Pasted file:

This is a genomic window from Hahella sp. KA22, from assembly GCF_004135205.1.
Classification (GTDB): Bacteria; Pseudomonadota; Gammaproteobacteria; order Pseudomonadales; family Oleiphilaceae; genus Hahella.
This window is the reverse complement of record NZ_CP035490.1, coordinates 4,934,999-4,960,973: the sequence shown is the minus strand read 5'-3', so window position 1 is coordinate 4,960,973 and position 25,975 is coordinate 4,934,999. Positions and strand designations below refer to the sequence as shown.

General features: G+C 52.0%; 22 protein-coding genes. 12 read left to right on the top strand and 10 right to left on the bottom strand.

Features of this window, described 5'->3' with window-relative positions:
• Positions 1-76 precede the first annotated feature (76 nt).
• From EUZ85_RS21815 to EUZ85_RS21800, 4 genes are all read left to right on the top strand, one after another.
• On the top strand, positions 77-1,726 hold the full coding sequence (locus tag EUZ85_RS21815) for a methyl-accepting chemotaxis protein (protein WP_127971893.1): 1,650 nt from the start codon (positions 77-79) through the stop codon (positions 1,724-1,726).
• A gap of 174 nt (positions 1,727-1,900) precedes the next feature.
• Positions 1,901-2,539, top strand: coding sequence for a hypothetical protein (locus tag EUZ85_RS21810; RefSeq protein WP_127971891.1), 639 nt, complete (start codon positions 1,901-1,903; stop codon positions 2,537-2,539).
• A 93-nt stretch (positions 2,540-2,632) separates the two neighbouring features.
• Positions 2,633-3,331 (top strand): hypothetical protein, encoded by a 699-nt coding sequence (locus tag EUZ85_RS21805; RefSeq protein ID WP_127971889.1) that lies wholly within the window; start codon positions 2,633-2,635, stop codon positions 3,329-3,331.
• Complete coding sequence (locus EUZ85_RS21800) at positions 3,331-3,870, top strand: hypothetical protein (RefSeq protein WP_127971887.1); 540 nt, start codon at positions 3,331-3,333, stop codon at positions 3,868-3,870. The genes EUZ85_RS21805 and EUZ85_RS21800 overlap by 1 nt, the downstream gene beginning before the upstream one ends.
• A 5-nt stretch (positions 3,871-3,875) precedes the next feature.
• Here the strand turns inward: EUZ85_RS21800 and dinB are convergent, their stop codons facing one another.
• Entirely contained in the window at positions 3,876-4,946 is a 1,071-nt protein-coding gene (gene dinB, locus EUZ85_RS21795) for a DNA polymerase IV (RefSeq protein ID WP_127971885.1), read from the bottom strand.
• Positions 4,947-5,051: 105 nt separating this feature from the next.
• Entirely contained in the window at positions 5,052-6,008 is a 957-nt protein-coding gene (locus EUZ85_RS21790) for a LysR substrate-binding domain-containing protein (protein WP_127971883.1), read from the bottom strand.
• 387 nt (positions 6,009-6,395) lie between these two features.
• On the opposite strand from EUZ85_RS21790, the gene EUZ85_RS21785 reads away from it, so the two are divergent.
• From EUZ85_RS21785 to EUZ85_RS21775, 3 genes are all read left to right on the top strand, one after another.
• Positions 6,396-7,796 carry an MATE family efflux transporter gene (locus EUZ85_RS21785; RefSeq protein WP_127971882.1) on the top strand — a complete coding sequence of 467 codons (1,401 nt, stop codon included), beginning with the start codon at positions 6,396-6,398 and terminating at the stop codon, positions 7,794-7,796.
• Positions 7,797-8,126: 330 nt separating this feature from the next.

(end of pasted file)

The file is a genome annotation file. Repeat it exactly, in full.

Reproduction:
This is a genomic window from Hahella sp. KA22, from assembly GCF_004135205.1.
Classification (GTDB): Bacteria; Pseudomonadota; Gammaproteobacteria; order Pseudomonadales; family Oleiphilaceae; genus Hahella.
This window is the reverse complement of record NZ_CP035490.1, coordinates 4,934,999-4,960,973: the sequence shown is the minus strand read 5'-3', so window position 1 is coordinate 4,960,973 and position 25,975 is coordinate 4,934,999. Positions and strand designations below refer to the sequence as shown.

General features: G+C 52.0%; 22 protein-coding genes. 12 read left to right on the top strand and 10 right to left on the bottom strand.

Features of this window, described 5'->3' with window-relative positions:
• Positions 1-76 precede the first annotated feature (76 nt).
• From EUZ85_RS21815 to EUZ85_RS21800, 4 genes are all read left to right on the top strand, one after another.
• On the top strand, positions 77-1,726 hold the full coding sequence (locus tag EUZ85_RS21815) for a methyl-accepting chemotaxis protein (protein WP_127971893.1): 1,650 nt from the start codon (positions 77-79) through the stop codon (positions 1,724-1,726).
• A gap of 174 nt (positions 1,727-1,900) precedes the next feature.
• Positions 1,901-2,539, top strand: coding sequence for a hypothetical protein (locus tag EUZ85_RS21810; RefSeq protein WP_127971891.1), 639 nt, complete (start codon positions 1,901-1,903; stop codon positions 2,537-2,539).
• A 93-nt stretch (positions 2,540-2,632) separates the two neighbouring features.
• Positions 2,633-3,331 (top strand): hypothetical protein, encoded by a 699-nt coding sequence (locus tag EUZ85_RS21805; RefSeq protein ID WP_127971889.1) that lies wholly within the window; start codon positions 2,633-2,635, stop codon positions 3,329-3,331.
• Complete coding sequence (locus EUZ85_RS21800) at positions 3,331-3,870, top strand: hypothetical protein (RefSeq protein WP_127971887.1); 540 nt, start codon at positions 3,331-3,333, stop codon at positions 3,868-3,870. The genes EUZ85_RS21805 and EUZ85_RS21800 overlap by 1 nt, the downstream gene beginning before the upstream one ends.
• A 5-nt stretch (positions 3,871-3,875) precedes the next feature.
• Here the strand turns inward: EUZ85_RS21800 and dinB are convergent, their stop codons facing one another.
• Entirely contained in the window at positions 3,876-4,946 is a 1,071-nt protein-coding gene (gene dinB, locus EUZ85_RS21795) for a DNA polymerase IV (RefSeq protein ID WP_127971885.1), read from the bottom strand.
• Positions 4,947-5,051: 105 nt separating this feature from the next.
• Entirely contained in the window at positions 5,052-6,008 is a 957-nt protein-coding gene (locus EUZ85_RS21790) for a LysR substrate-binding domain-containing protein (protein WP_127971883.1), read from the bottom strand.
• 387 nt (positions 6,009-6,395) lie between these two features.
• On the opposite strand from EUZ85_RS21790, the gene EUZ85_RS21785 reads away from it, so the two are divergent.
• From EUZ85_RS21785 to EUZ85_RS21775, 3 genes are all read left to right on the top strand, one after another.
• Positions 6,396-7,796 carry an MATE family efflux transporter gene (locus EUZ85_RS21785; RefSeq protein WP_127971882.1) on the top strand — a complete coding sequence of 467 codons (1,401 nt, stop codon included), beginning with the start codon at positions 6,396-6,398 and terminating at the stop codon, positions 7,794-7,796.
• Positions 7,797-8,126: 330 nt separating this feature from the next.